Walmart announced Wednesday that it is raising the sales age for all firearms to 21, taking matters into its own hands as gun control efforts in Congress continue to stall in the wake of a deadly Florida school shooting.
“We take seriously our obligation to be a responsible seller of firearms,” the retail giant said in a statement.
The Walmart announcement came hours after Dick’s Sporting Goods declared that it will no longer sell assault rifles at its stores while also bumping up the sales age to 21.
Walmart took it a step further, pledging to also raise the sales age for all ammunition and remove toys from its website that resemble assault-style rifles such as the AR-15 — the military-grade weapon Nikolas Cruz, 19, used to kill 17 of his former classmates and teachers at the Marjory Stoneman Douglas High School in Parkland, Fla., earlier this month.
“Our heritage as a company has always been in serving sportsmen and hunters, and we will continue to do so in a responsible way,” the company said.
Walmart stopped selling assault rifles and high-capacity magazines in 2015. It has also stopped retailing so-called bump stocks — a device that allows semiautomatic rifles to fire as automatic ones.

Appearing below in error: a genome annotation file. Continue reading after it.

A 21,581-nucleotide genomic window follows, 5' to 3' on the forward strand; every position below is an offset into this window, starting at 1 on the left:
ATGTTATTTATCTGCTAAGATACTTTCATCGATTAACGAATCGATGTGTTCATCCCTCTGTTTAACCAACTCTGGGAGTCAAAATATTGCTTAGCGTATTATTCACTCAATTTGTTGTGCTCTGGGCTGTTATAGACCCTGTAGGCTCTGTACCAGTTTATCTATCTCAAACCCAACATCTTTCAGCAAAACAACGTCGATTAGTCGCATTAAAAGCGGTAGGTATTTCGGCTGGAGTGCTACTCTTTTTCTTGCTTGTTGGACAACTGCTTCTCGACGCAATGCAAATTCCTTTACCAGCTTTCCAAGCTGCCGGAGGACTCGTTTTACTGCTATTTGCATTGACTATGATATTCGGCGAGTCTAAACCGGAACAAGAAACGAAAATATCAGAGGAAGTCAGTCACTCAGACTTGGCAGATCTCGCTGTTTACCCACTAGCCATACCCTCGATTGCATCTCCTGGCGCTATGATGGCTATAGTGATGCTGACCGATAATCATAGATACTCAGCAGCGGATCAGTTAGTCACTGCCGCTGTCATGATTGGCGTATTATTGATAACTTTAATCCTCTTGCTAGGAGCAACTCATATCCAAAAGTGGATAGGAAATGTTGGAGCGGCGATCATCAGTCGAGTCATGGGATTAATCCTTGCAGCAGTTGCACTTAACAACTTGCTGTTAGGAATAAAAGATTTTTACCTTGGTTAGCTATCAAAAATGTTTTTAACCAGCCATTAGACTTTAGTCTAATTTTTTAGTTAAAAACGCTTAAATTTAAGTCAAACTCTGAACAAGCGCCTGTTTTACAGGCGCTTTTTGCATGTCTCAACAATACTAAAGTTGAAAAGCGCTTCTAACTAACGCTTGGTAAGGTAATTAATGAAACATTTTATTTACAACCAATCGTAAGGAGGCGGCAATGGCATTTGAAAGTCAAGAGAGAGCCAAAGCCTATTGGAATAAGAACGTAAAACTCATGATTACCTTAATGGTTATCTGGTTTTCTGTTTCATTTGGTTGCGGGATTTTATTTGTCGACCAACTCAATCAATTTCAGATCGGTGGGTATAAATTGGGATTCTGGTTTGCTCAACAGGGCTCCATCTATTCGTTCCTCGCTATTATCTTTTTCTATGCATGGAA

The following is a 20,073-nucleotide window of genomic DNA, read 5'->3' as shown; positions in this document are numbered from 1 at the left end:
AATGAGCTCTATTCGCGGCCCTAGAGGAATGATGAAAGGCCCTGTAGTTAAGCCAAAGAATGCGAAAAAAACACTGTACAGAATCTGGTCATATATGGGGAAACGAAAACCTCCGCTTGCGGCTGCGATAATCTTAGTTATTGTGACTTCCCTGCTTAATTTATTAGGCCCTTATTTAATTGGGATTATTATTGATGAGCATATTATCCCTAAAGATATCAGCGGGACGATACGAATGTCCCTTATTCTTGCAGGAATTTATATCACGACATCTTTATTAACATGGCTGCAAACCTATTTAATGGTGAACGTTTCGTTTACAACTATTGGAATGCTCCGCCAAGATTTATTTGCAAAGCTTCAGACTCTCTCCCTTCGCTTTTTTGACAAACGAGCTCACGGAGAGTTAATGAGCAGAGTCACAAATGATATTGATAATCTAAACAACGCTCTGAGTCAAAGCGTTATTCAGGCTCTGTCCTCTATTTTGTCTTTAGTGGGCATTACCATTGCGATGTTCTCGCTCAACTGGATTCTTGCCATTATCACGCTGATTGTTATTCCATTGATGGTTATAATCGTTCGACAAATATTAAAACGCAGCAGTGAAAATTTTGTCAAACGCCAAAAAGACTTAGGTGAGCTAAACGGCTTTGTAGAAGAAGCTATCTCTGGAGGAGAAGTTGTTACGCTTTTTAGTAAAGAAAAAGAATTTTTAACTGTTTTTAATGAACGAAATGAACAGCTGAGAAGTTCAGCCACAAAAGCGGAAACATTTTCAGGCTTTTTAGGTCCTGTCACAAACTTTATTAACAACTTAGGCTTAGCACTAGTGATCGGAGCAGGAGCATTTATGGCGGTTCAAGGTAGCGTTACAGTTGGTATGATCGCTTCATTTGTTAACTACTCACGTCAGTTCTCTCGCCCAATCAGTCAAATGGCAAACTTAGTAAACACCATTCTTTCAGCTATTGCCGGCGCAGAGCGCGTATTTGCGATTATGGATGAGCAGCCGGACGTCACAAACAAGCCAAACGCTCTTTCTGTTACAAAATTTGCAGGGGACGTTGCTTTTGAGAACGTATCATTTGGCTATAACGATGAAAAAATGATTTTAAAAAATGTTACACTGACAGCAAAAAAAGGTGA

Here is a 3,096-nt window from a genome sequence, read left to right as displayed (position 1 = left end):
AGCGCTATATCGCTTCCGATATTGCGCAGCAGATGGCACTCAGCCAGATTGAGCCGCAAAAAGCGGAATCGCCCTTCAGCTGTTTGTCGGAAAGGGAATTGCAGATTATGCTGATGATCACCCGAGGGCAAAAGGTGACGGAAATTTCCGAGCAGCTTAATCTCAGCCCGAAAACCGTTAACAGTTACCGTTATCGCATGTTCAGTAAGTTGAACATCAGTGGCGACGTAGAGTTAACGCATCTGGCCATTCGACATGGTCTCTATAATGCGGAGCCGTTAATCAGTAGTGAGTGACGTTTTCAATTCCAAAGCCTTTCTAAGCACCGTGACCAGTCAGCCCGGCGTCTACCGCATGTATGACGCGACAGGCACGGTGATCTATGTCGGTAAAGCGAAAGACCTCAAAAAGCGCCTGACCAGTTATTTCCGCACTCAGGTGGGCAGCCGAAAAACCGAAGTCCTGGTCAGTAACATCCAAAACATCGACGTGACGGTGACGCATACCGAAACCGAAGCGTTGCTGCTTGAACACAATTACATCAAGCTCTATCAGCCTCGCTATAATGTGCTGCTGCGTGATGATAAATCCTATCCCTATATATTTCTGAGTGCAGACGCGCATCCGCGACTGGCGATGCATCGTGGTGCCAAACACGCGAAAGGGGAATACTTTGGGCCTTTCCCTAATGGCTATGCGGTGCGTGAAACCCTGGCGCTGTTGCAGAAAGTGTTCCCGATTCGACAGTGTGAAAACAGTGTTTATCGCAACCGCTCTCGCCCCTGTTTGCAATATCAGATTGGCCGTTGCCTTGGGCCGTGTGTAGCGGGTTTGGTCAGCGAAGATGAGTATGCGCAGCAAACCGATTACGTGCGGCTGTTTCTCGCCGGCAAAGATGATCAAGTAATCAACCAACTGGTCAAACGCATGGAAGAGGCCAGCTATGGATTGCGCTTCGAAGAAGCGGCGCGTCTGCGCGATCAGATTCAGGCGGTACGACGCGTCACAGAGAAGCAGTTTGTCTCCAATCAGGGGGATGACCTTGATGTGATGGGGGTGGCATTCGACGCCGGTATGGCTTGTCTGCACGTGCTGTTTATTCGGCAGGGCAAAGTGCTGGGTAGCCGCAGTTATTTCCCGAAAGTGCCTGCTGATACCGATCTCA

The Dick’s and Walmart announcements deliver a decisive blow to the National Rifle Association, which staunchly opposes all gun control efforts.
The NRA has come under serious fire in recent weeks, and even President Donald Trump took some shots at the powerful gun lobby Wednesday.
“Some of you people are petrified of the NRA. You can’t be petrified,” he told a group of NRA-backed Republican lawmakers who have made sure that some gun control legislation has been stalled or blocked.
Benjamin Franklin nailed it when he said, "Fatigue is the best pillow." True story, Benny. There's nothing like pushing your body so far past exhaustion that you'd willingly, even longingly, take a nap on a concrete slab.
Airman 1st Class Isaiah Edwards has been sentenced to 35 years in prison after a military jury found him guilty of murder in connection with the death of a fellow airman in Guam, Air Force officials announced on Tuesday.
A Russian man got drunk as all hell and tried to hijack an airplane on Tuesday, according to Russian news agencies.
So, pretty much your typical day in Siberia. No seriously: As Reuters notes, "drunken incidents involving passengers on commercial flights in Russia are fairly common, though it is unusual for them to result in flights being diverted."